Implementing parental engagement strategies needs to consider potential barriers to parents engaging. For example, is there provision for working parents to engage in short sessions with flexible times – or even through remote engagement where available.
Parental engagement approaches are typically delivered over the course an academic year, as building effective relationships between school and parents requires a sustained effort over an extended period of time.
The costs of different approaches vary enormously. Running parent workshops and improving communications between parents and school will vary depending on the location. In rural settings in Africa, parents are likely to bear the financial burden of the parent-school relationship in addition to the school fees they are required to pay for their children. Intensive family support programmes with specially trained staff will also be more costly. At home, especially for the rural dwellers who live on subsistence farming, the opportunity cost of spending time reading to or listening to their children read will be enormous. Given these, overall cost per pupil in SSA is likely to be moderate.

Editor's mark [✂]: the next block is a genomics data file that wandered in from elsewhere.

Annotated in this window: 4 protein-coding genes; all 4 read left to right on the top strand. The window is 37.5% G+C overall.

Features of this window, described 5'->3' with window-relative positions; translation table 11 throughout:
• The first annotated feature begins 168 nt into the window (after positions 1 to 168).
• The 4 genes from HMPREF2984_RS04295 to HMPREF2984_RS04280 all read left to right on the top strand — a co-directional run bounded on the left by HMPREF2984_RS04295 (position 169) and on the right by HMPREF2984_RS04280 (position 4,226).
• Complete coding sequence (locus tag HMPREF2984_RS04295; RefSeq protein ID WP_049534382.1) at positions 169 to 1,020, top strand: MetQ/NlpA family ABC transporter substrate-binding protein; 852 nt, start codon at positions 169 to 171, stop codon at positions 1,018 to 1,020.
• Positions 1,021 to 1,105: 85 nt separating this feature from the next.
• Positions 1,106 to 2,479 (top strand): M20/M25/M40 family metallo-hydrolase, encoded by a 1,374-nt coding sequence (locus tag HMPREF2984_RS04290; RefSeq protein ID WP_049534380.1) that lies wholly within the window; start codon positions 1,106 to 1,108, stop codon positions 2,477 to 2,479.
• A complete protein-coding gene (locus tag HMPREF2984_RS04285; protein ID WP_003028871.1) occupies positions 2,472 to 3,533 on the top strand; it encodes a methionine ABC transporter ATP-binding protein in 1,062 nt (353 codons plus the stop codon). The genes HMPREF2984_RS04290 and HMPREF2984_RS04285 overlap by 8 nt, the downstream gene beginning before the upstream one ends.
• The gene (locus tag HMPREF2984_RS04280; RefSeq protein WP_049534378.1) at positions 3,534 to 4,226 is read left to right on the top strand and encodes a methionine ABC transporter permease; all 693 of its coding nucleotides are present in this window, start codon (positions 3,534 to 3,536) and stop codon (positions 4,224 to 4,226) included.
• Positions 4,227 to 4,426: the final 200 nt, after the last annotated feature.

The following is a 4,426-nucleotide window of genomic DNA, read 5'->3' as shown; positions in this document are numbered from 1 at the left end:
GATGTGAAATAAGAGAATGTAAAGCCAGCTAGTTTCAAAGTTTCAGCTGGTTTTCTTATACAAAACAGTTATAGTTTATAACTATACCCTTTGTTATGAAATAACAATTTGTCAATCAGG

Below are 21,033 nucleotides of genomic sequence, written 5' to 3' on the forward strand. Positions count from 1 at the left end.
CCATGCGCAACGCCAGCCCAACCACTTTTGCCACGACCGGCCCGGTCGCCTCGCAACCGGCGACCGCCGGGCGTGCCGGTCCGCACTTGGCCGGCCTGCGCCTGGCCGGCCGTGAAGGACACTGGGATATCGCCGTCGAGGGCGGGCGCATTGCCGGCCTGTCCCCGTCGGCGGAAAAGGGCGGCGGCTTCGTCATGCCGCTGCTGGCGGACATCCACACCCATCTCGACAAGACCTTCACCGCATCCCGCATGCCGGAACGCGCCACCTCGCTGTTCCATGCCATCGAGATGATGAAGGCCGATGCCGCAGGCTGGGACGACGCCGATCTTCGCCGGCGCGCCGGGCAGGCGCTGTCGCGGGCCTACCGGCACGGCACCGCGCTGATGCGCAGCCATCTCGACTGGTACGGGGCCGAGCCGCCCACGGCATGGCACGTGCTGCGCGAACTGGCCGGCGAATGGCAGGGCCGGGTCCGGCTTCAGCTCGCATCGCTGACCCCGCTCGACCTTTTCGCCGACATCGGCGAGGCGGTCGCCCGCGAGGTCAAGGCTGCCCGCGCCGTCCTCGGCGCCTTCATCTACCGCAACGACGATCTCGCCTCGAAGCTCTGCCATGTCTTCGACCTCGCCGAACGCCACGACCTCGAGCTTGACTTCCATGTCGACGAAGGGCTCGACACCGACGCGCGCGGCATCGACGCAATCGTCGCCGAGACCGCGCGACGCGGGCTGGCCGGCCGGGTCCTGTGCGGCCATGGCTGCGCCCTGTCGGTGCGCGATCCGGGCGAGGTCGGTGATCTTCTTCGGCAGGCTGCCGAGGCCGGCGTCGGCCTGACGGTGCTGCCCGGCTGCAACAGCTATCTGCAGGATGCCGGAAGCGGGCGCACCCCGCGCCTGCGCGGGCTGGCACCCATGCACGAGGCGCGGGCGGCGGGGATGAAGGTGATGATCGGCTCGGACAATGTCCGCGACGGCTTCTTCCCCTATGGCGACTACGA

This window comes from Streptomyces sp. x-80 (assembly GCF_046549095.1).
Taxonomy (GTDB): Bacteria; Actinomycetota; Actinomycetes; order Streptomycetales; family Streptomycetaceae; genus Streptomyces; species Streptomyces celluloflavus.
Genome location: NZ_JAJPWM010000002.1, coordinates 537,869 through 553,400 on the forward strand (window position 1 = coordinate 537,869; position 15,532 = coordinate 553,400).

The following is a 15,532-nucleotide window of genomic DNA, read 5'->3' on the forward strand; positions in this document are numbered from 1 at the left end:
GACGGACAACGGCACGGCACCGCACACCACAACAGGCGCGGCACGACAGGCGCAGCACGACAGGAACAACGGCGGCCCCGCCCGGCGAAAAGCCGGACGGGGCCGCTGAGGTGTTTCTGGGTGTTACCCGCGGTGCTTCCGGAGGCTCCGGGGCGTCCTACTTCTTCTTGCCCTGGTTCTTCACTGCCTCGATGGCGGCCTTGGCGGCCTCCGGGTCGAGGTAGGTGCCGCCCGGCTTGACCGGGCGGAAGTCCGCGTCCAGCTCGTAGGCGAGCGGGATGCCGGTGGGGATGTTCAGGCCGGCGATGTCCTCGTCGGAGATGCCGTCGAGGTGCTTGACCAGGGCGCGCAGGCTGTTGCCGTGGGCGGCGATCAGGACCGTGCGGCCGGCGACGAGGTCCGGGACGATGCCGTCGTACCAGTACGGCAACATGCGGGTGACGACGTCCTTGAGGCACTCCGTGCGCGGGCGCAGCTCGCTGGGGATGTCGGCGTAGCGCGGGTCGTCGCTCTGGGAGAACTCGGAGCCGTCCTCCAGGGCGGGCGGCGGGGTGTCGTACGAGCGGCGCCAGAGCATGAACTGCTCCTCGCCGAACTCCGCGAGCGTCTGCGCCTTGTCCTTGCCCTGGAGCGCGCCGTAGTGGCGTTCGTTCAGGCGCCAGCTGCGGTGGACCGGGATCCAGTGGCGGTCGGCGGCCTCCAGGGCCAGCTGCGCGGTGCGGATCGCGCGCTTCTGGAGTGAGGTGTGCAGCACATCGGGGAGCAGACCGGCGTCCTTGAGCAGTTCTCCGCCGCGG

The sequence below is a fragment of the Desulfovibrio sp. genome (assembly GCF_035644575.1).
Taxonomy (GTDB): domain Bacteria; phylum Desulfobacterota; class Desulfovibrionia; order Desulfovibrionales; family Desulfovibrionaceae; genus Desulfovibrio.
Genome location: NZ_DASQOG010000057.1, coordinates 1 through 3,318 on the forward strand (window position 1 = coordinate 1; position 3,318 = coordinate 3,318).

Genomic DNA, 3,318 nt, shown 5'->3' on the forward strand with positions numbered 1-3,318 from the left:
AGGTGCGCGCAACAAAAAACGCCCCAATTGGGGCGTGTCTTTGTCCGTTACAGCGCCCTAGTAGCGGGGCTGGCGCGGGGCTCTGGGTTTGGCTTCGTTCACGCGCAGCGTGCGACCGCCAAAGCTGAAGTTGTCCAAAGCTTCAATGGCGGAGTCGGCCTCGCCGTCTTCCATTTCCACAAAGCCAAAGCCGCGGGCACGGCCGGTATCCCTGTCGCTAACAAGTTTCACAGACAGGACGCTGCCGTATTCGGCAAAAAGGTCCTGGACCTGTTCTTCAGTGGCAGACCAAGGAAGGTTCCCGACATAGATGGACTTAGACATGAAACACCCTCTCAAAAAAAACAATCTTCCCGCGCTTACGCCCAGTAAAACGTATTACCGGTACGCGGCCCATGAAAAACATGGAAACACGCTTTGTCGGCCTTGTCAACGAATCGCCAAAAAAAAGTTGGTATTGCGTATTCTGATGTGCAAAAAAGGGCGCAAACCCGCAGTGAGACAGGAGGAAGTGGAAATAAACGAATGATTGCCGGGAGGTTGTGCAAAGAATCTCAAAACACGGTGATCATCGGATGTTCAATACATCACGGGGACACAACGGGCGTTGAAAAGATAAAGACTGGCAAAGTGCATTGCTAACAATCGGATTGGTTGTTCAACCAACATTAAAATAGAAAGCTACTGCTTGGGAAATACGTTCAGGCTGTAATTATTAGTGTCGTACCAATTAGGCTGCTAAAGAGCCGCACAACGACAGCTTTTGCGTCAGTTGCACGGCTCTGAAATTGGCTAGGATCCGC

The security of the evidence around parental engagement is rated as high. 97 studies were identified. Overall, the topic lost one padlock because a large percentage of the studies were not independently evaluated. Evaluations conducted by organisations connected with the approach – for example, commercial providers, typically have larger impacts, which may influence the overall impact of the strand.
Research on parental engagement and children’s academic success in SSA is still very limited, with majority of the studies conducted in South Africa and others in East and West African countries. The evidence of the impact is mixed and associative rather than indicative of any robust causal relationships.
Most of the evidence is from qualitative assessments of parental engagement and there are very few quantitative studies. The few quantitative studies are observational and focus on Early Childhood Education (ECE). To address the evidence gap, additional quantitative research could be conducted to better assess the impact of parental engagement on children’s education beyond the ECE age.
As with any evidence review, the Toolkit summarises the average impact of approaches when researched in academic studies. It is important to consider your context and apply your professional judgement when implementing an approach in your setting.